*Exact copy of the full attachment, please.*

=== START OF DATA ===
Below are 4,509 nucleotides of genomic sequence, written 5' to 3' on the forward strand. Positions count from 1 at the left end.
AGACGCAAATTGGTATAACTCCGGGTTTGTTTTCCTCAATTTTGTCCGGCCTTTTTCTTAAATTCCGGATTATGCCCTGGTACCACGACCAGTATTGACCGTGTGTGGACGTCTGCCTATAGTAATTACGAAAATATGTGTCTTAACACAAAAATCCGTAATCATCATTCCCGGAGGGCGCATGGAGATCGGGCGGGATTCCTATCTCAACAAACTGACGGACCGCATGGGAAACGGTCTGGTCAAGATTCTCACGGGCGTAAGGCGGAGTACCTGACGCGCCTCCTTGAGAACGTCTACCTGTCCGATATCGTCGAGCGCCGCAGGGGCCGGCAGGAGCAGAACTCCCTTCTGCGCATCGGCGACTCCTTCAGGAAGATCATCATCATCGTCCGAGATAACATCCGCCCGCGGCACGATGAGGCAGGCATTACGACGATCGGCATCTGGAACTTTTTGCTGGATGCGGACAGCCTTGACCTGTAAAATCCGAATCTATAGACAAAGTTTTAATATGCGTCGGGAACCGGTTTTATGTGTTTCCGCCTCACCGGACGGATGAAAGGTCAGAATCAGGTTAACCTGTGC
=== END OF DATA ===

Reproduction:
Below are 4,509 nucleotides of genomic sequence, written 5' to 3' on the forward strand. Positions count from 1 at the left end.
AGACGCAAATTGGTATAACTCCGGGTTTGTTTTCCTCAATTTTGTCCGGCCTTTTTCTTAAATTCCGGATTATGCCCTGGTACCACGACCAGTATTGACCGTGTGTGGACGTCTGCCTATAGTAATTACGAAAATATGTGTCTTAACACAAAAATCCGTAATCATCATTCCCGGAGGGCGCATGGAGATCGGGCGGGATTCCTATCTCAACAAACTGACGGACCGCATGGGAAACGGTCTGGTCAAGATTCTCACGGGCGTAAGGCGGAGTACCTGACGCGCCTCCTTGAGAACGTCTACCTGTCCGATATCGTCGAGCGCCGCAGGGGCCGGCAGGAGCAGAACTCCCTTCTGCGCATCGGCGACTCCTTCAGGAAGATCATCATCATCGTCCGAGATAACATCCGCCCGCGGCACGATGAGGCAGGCATTACGACGATCGGCATCTGGAACTTTTTGCTGGATGCGGACAGCCTTGACCTGTAAAATCCGAATCTATAGACAAAGTTTTAATATGCGTCGGGAACCGGTTTTATGTGTTTCCGCCTCACCGGACGGATGAAAGGTCAGAATCAGGTTAACCTGTGC